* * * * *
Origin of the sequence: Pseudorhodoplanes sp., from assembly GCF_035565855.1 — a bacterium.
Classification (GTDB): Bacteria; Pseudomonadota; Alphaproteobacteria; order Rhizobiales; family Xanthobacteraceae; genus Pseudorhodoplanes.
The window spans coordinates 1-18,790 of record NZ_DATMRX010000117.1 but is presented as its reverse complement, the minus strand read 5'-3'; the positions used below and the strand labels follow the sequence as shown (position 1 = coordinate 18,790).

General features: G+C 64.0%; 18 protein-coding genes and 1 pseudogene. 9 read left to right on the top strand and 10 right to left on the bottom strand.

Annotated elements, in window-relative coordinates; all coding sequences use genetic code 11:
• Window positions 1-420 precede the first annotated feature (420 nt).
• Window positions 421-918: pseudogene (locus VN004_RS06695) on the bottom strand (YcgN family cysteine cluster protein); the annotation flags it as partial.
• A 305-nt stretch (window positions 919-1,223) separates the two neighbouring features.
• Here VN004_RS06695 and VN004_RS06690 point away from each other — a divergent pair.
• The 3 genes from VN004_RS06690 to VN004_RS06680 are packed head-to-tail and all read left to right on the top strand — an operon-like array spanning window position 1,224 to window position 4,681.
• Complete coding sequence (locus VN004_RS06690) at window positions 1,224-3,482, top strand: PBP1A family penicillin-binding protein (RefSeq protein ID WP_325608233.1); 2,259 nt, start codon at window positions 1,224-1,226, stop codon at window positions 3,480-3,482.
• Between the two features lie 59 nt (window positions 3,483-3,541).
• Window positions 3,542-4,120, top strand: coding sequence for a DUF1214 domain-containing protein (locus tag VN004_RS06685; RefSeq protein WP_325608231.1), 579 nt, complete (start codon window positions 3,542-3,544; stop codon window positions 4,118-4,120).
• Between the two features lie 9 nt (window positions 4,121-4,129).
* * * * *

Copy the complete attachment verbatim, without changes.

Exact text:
Origin of the sequence: Pseudorhodoplanes sp., from assembly GCF_035565855.1 — a bacterium.
Classification (GTDB): Bacteria; Pseudomonadota; Alphaproteobacteria; order Rhizobiales; family Xanthobacteraceae; genus Pseudorhodoplanes.
The window spans coordinates 1-18,790 of record NZ_DATMRX010000117.1 but is presented as its reverse complement, the minus strand read 5'-3'; the positions used below and the strand labels follow the sequence as shown (position 1 = coordinate 18,790).

General features: G+C 64.0%; 18 protein-coding genes and 1 pseudogene. 9 read left to right on the top strand and 10 right to left on the bottom strand.

Annotated elements, in window-relative coordinates; all coding sequences use genetic code 11:
• Window positions 1-420 precede the first annotated feature (420 nt).
• Window positions 421-918: pseudogene (locus VN004_RS06695) on the bottom strand (YcgN family cysteine cluster protein); the annotation flags it as partial.
• A 305-nt stretch (window positions 919-1,223) separates the two neighbouring features.
• Here VN004_RS06695 and VN004_RS06690 point away from each other — a divergent pair.
• The 3 genes from VN004_RS06690 to VN004_RS06680 are packed head-to-tail and all read left to right on the top strand — an operon-like array spanning window position 1,224 to window position 4,681.
• Complete coding sequence (locus VN004_RS06690) at window positions 1,224-3,482, top strand: PBP1A family penicillin-binding protein (RefSeq protein ID WP_325608233.1); 2,259 nt, start codon at window positions 1,224-1,226, stop codon at window positions 3,480-3,482.
• Between the two features lie 59 nt (window positions 3,483-3,541).
• Window positions 3,542-4,120, top strand: coding sequence for a DUF1214 domain-containing protein (locus tag VN004_RS06685; RefSeq protein WP_325608231.1), 579 nt, complete (start codon window positions 3,542-3,544; stop codon window positions 4,118-4,120).
• Between the two features lie 9 nt (window positions 4,121-4,129).